Study: Birth control pills may protect women from sprains and strains

Women taking oral contraceptives were 85% less likely than men to injure a muscle or tendon

Women who take birth control pills may be much less likely to experience two of the most common sports injuries. In fact, a new study showed women taking oral contraceptives were 85% less likely than men to sprain their muscles or strain their tendons.

Researchers at the University of Texas Southwestern Medical Cente studied data from more than 126,000 patients for their study, which was announced Monday.

The study used orthopedic injury data from the national health care database PearlDiver to compare the rates at which men, women prescribed oral contraceptives and women not on the pill received musculotendinous injuries.

“This research offers valuable insights into how synthetic sex hormones may mitigate the risk of musculotendinous injuries in women, thereby advancing both preventive strategies and clinical interventions for a wide range of populations,” Yasin Dhaher, Ph.D., professor of physical medicine and rehabilitation and orthopaedic Surgery at UT Southwestern, said in a news release.

Roughly 0.5% of women on the pill experienced a sprain or strain, while 2.5% of women not taking the pill suffered similar injuries. A total of 3.5% of men featured in the study experienced sprains or strains. Women not on the pill were 26% less likely than men to suffer similar injuries, unlike the aforementioned 85% taking the contraceptive.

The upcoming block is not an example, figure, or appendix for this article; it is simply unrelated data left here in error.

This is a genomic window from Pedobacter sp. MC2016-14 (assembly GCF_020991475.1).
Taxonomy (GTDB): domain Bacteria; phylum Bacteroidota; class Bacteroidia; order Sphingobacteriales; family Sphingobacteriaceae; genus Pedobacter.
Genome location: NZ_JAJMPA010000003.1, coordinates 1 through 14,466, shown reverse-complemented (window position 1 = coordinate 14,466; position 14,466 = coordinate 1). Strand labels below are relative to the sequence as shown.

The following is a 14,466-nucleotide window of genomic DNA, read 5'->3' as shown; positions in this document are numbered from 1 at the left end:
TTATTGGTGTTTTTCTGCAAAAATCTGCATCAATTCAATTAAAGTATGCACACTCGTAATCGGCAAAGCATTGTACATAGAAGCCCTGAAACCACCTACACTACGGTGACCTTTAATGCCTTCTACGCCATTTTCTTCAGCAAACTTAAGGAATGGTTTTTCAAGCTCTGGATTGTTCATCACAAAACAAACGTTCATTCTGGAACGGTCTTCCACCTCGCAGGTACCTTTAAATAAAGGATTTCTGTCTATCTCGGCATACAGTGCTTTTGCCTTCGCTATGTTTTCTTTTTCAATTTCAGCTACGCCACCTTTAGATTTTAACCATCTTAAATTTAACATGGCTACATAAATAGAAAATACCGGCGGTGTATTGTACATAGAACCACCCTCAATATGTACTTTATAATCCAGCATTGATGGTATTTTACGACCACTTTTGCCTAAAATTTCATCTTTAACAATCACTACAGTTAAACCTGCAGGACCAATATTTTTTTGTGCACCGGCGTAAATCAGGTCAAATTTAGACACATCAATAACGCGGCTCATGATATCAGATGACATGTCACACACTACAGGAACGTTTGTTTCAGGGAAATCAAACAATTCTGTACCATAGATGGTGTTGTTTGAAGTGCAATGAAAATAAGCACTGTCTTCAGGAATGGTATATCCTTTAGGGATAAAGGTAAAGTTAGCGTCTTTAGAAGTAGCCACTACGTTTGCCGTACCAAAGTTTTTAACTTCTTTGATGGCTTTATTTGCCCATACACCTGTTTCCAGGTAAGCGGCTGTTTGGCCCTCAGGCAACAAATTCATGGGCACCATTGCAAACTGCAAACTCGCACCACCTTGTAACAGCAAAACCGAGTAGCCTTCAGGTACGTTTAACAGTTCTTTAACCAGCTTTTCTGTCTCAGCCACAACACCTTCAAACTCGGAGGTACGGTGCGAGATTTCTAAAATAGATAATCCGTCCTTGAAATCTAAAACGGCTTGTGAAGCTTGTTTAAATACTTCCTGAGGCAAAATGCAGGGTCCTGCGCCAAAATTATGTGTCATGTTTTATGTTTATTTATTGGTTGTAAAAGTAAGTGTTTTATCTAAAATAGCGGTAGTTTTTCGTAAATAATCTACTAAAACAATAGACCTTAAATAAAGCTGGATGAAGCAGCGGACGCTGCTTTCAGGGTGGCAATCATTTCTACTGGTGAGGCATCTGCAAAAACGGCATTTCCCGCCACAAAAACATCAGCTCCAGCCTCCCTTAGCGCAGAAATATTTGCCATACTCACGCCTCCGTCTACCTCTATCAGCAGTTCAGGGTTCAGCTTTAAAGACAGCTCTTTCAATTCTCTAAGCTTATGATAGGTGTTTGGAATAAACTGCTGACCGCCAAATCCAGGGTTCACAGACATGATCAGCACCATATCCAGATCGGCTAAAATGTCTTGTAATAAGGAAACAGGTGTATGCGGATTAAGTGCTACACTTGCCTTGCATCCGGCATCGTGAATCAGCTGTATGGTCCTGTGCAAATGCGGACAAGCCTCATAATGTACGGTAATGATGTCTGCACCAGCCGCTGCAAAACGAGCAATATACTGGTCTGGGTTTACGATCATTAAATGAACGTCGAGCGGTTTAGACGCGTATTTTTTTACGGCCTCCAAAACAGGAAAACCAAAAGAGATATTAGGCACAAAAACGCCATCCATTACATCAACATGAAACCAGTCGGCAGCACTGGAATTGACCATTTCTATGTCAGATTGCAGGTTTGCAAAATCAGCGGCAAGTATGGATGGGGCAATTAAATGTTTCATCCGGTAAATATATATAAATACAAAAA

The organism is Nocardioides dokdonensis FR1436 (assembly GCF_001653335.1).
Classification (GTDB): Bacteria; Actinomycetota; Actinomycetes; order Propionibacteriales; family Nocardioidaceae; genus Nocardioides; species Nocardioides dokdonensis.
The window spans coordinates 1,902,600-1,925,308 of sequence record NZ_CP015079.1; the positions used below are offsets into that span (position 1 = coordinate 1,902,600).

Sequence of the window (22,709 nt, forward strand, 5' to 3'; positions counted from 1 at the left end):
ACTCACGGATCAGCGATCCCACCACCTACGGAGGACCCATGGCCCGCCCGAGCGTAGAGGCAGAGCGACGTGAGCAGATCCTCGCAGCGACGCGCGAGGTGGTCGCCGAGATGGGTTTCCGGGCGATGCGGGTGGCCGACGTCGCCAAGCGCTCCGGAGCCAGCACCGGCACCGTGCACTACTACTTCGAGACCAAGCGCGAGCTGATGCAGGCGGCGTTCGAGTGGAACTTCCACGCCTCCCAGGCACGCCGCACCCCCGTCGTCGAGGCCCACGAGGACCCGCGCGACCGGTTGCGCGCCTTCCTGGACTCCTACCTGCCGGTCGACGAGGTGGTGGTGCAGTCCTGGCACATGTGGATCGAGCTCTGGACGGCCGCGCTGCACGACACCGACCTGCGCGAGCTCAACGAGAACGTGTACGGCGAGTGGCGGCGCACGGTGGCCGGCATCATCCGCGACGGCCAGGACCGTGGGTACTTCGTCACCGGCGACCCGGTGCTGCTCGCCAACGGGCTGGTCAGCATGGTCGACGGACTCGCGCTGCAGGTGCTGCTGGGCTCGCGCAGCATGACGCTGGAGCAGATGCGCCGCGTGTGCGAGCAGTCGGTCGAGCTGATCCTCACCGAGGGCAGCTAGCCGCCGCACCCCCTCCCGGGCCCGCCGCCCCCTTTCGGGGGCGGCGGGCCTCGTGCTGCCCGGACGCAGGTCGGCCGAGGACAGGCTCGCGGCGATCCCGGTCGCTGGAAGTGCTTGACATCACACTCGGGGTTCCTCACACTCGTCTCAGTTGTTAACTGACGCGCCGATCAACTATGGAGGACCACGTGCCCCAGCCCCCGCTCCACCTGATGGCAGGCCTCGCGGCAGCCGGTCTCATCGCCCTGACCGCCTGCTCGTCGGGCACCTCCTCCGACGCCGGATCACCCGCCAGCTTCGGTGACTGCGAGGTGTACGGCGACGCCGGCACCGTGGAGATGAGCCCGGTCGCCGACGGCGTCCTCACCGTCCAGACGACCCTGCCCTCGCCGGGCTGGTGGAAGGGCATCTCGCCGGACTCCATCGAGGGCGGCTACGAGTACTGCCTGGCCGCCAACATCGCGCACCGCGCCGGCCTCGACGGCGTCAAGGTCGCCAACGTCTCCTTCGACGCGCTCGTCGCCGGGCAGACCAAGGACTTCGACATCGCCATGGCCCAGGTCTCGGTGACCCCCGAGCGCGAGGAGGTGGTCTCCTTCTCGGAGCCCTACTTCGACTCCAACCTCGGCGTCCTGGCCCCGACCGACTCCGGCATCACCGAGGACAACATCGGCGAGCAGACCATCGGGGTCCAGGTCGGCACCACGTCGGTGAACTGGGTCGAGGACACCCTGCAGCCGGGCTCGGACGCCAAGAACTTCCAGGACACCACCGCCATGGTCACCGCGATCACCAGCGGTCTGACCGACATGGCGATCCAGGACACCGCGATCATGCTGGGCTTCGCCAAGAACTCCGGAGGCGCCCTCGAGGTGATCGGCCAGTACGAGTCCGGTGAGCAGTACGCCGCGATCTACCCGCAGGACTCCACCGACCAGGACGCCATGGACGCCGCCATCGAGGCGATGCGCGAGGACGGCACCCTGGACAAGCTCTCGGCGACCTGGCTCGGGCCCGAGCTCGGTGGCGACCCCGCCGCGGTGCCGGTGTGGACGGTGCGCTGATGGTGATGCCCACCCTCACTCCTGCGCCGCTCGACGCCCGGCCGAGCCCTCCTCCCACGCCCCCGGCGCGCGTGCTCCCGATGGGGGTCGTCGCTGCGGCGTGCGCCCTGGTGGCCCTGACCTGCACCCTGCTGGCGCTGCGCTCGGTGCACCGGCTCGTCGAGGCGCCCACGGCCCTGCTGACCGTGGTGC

“The results indicate that maintaining stable endogenous hormone levels through (oral contraception) or exposure to synthetic hormones in OC, may confer protective benefits against musculotendinous injuries in females,” Luis Rodriguez, a Ph.D. candidate in the joint biomedical engineering graduate program between UT Dallas and UT Southwestern, said in a news release.

“This understanding holds promise for informing the development of targeted preventive strategies and interventions aimed at reducing injury risk in women, benefiting both athletic and nonathletic populations.”

In addition, researchers added, the findings could shed a light on injury risks among women with polycystic ovary syndrome, menstrual cycle dysfunction, postmenopausal hormonal changes and other hormone imbalances.